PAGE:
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Five ways cybercriminals use AI to wreak havoc

Five ways cybercriminals use AI to wreak havoc


AI cybercriminals

It seems that each time there is a new technology advancement, criminals quickly cut to the front of the line when it comes to dreaming up new applications. That is the case with generative artificial intelligence (AI), which has been rapidly expanding its mindshare and utilization since the launch of ChatGPT.

Generative AI can create original content (including text, video, audio, and more) using deep learning. With ChatGPT and similar tools, users have leveraged the technology to do everything from creating marketing content and improving software performance to writing college term papers and creating deepfake images and videos, including a robocall that impersonated President Joe Biden.

Cybercriminals have also found ways to use generative AI. A recent SlashNext report found that since the fourth quarter of 2022, there has been a 1,265 percent increase in malicious phishing emails and a 967 percent increase in credential phishing that coincided with the launch of ChatGPT. According to a Barracuda and the Ponemon Institute report, 50 percent of IT pros expect increased cyberattacks because of AI. 

new ebook from Barracuda looks at how generative AI is helping criminals rapidly increase the scope, frequency, and complexity of their cyberattacks by automatically generating code, automating attack activities, creating more believable phishing email content, and gathering intel to improve spoofing and personalized attacks.

Here are five ways cybercriminals are leveraging generative AI:

1. More effective phishing and spoofing

With AI, criminals can automate the creation of convincing phishing emails, highly personalized messages, and spoofed emails/websites/login pages. They can better mimic the writing style of trusted senders without the typical grammatical errors and misspellings often found in these fraudulent communications. Tools like ChatGPT are supposed to prevent users from creating malicious messages. However, hackers have found ways around these guardrails, and new chatbot services are explicitly built to develop malicious content.

2. Automated malware generation

Now, tools are available to help novice cybercriminals write malicious code. They can also automatically discover vulnerabilities that can be used to launch zero-day attacks and create adaptive malware.

3. Believable deepfakes

Deepfake videos and audio are being leveraged to improve phishing and spoofing success rates. Voice fraud can be used to initiate fraudulent wire transfers or credential sharing over the phone, in the same way phishing emails do via computer. Cybercriminals can also generate fake video conferences, false information that can damage a company’s reputation, or even videos that can be used for extortion.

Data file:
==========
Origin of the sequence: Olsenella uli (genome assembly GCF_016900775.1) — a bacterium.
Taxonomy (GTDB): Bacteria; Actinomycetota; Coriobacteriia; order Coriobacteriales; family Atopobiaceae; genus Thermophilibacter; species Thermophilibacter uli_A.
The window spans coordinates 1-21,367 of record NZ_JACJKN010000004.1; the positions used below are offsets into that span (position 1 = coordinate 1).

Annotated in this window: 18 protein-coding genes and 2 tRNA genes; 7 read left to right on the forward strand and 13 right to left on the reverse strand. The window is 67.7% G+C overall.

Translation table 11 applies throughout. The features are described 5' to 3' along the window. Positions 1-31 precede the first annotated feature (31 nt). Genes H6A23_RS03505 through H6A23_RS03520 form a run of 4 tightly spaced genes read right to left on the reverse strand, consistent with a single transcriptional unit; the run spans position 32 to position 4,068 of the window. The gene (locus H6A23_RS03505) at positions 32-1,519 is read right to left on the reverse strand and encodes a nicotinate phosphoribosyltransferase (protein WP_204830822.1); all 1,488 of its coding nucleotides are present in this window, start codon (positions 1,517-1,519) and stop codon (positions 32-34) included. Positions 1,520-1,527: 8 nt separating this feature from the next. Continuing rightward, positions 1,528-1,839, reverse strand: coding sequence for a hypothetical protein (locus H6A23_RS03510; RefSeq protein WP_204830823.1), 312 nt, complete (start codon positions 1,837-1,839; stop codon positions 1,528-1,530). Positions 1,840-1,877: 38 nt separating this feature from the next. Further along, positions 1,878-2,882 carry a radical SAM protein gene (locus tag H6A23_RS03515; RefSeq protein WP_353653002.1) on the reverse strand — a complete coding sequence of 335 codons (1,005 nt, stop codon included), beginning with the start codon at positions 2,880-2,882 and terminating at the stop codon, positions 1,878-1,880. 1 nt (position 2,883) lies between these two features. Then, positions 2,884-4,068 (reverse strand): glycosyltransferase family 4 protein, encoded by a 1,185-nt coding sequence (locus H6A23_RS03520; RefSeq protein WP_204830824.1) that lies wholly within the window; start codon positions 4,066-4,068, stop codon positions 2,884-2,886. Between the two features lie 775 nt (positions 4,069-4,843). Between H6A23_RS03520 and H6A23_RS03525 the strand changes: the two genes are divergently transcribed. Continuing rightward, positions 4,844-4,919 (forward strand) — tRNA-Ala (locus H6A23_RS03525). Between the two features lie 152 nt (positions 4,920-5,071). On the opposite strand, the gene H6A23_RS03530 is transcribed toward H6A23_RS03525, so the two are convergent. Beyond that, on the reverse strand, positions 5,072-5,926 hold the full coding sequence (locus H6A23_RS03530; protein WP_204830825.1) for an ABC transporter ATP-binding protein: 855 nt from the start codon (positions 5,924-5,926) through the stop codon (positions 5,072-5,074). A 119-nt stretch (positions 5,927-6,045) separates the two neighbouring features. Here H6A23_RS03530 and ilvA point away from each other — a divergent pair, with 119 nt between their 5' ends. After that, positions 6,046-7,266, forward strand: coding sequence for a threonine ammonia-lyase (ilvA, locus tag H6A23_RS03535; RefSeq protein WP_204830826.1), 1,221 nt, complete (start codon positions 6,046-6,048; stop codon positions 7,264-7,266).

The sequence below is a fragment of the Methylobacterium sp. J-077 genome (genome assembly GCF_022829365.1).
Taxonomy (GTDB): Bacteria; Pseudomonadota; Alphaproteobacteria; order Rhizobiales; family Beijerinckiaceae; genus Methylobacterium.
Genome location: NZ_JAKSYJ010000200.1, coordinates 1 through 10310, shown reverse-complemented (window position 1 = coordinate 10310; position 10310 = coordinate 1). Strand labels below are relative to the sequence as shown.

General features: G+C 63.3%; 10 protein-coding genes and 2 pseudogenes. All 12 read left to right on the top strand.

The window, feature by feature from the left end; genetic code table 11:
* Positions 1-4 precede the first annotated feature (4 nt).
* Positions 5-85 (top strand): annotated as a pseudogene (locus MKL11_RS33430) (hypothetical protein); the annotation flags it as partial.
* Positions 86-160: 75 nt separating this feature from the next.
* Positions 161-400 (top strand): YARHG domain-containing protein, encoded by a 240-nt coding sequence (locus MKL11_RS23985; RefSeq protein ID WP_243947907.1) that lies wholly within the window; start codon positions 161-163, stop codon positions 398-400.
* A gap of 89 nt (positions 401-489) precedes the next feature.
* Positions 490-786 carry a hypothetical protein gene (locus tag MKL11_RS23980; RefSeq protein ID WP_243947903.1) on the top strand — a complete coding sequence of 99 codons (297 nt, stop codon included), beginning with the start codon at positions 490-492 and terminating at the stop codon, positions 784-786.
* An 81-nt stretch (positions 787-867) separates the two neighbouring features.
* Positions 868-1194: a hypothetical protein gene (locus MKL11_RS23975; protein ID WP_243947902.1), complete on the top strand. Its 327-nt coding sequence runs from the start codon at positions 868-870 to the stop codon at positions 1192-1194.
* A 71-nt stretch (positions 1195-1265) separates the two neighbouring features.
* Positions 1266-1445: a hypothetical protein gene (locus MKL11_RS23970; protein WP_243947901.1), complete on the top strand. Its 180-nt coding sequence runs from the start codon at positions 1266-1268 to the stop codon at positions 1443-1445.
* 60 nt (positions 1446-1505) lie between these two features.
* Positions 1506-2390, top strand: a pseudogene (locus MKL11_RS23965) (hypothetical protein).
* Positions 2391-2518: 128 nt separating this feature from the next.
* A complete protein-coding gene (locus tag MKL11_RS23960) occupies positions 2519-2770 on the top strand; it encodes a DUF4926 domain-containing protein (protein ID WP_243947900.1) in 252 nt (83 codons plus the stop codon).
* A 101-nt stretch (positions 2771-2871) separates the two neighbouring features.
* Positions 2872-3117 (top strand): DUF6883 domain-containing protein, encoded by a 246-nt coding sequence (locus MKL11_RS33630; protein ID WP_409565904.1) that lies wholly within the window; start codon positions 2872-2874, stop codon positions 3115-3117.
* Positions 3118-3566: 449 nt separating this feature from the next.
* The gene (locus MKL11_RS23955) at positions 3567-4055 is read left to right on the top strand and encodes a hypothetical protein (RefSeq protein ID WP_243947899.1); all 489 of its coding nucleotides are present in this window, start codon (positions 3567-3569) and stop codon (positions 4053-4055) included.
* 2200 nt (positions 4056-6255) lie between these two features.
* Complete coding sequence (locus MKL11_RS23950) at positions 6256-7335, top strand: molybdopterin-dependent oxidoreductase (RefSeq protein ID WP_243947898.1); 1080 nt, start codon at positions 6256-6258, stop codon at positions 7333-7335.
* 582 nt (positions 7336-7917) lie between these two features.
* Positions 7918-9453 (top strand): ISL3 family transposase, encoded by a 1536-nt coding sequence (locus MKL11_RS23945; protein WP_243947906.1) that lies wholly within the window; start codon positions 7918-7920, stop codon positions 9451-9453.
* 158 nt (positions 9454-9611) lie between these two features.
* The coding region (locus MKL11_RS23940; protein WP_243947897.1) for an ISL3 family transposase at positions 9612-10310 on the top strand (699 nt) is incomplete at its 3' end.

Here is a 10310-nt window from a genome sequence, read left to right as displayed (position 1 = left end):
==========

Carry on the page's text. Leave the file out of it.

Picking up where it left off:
4. Improved content localization

Phishing and other attacks are often easy to spot because they originate in non-English-speaking countries. English-language attacks coming from these regions are usually rife with misspellings and grammatical errors. AI can significantly improve the translations of these emails, enabling attackers to broaden their scope to other languages and geographies. They can also make better use of industry-specific jargon, local news, and other content to make malicious emails more believable.

5. More effective access and credential theft

Using AI, criminals can create more convincing spoofed login pages and accelerate credential-stuffing attacks. They can also use the technology to quickly generate password lists, analyze stolen data for credential information, improve the effectiveness of password cracking efforts, and help defeat CAPTCHA tools. 

AI in and of itself isn’t a threat. But it can make cyberattacks faster, more effective, and easier to launch (even for novices). For managed service providers (MSPs) and end users who want to protect themselves and their clients from this new breed of advanced cyberattack, an investment in security solutions that also leverage AI and machine learning will be critical. This is a topic we will address in a follow-up article on how AI can be used to improve security.

Note: This was originally published at ChannelBuzz

Photo: Max Acronym / Shutterstock

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